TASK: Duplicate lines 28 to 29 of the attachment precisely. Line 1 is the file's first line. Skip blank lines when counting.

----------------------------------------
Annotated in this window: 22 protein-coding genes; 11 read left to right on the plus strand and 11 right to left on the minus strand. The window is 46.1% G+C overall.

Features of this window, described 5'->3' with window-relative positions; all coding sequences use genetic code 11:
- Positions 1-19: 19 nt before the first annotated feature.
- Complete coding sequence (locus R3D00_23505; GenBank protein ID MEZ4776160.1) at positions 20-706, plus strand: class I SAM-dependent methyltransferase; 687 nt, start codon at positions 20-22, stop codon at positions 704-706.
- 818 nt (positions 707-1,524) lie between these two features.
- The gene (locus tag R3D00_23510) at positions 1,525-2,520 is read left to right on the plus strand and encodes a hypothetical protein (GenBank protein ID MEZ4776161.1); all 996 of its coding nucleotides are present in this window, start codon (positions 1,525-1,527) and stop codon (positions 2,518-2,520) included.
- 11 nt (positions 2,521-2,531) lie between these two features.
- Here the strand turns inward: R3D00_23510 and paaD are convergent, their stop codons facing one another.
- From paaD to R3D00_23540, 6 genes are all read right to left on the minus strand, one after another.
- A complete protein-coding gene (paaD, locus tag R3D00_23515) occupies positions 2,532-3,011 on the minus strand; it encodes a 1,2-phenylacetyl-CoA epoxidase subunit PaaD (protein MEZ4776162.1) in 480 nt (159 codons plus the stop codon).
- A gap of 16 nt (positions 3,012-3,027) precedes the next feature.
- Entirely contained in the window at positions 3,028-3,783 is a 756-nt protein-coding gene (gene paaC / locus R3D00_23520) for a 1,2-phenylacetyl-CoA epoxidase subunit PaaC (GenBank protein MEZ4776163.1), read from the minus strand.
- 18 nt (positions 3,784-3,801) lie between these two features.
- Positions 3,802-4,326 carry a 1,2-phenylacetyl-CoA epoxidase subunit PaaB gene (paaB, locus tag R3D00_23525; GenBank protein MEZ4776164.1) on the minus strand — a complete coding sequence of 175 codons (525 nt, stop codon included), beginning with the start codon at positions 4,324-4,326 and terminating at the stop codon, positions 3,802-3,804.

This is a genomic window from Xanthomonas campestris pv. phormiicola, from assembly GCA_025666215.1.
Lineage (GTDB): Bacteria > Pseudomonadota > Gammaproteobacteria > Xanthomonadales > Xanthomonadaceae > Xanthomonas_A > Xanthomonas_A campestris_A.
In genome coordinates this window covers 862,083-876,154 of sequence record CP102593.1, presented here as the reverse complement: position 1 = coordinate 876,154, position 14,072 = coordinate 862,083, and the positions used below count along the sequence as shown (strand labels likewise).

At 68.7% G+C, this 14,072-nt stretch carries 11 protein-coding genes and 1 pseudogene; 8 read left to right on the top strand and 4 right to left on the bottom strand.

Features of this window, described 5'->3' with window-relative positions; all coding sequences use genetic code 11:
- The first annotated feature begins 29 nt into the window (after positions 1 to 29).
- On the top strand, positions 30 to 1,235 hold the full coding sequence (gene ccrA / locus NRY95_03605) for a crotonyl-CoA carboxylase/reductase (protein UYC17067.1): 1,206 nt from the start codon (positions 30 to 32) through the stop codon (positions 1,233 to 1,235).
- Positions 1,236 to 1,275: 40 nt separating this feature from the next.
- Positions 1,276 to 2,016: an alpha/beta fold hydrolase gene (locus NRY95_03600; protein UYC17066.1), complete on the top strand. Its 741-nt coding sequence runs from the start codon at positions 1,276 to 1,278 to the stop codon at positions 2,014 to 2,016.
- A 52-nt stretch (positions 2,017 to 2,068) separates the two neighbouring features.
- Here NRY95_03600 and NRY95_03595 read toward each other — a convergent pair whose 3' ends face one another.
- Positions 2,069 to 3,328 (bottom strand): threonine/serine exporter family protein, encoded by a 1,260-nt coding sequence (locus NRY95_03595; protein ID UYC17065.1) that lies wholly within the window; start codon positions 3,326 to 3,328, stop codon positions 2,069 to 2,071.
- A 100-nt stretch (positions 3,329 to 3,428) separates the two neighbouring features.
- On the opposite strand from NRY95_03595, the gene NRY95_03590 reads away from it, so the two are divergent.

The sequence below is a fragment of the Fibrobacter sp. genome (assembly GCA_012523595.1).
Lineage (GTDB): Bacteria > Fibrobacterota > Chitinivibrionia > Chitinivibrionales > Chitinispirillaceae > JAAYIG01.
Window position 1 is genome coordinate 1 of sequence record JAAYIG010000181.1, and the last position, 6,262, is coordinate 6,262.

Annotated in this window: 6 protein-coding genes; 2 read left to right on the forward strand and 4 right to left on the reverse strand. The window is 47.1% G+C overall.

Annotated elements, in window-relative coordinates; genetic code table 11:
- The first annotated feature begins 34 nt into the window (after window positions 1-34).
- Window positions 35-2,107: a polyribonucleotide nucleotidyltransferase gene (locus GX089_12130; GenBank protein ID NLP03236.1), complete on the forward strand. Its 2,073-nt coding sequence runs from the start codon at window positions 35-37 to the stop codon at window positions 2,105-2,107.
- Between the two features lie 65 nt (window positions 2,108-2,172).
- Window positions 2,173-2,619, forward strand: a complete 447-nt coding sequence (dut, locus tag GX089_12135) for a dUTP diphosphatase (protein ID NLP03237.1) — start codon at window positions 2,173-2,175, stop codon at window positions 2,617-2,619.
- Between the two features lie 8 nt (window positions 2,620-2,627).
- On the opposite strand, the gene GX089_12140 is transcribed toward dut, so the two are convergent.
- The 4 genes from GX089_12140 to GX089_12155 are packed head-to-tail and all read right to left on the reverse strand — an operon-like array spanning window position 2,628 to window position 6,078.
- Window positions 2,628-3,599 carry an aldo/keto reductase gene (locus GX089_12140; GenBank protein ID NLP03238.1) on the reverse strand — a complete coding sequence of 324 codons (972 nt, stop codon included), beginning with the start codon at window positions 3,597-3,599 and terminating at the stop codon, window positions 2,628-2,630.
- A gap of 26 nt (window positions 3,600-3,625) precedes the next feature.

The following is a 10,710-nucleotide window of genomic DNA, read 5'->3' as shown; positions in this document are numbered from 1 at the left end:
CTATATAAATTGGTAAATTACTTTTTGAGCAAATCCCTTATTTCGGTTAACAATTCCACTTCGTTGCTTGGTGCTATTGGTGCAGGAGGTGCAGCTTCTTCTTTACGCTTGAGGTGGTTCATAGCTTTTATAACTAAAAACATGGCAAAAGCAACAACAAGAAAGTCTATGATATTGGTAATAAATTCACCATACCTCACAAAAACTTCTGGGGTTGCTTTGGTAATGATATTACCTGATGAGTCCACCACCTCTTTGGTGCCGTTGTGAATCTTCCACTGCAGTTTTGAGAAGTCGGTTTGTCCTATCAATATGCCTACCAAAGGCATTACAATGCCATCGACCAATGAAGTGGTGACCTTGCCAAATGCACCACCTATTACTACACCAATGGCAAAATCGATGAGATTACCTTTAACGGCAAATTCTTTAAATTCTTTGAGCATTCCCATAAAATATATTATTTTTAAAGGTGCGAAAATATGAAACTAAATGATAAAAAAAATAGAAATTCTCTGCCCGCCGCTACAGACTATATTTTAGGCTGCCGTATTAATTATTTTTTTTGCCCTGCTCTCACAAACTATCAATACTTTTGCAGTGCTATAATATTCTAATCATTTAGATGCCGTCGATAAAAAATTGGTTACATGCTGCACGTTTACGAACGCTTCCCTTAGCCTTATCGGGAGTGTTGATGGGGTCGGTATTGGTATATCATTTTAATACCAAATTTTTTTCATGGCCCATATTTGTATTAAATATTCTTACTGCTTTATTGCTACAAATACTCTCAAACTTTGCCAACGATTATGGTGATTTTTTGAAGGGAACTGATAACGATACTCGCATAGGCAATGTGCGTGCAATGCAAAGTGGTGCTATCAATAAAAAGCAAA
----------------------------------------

- On the opposite strand from NRY95_03595, the gene NRY95_03590 reads away from it, so the two are divergent.

The sequence below is a fragment of the Fibrobacter sp. genome (assembly GCA_012523595.1).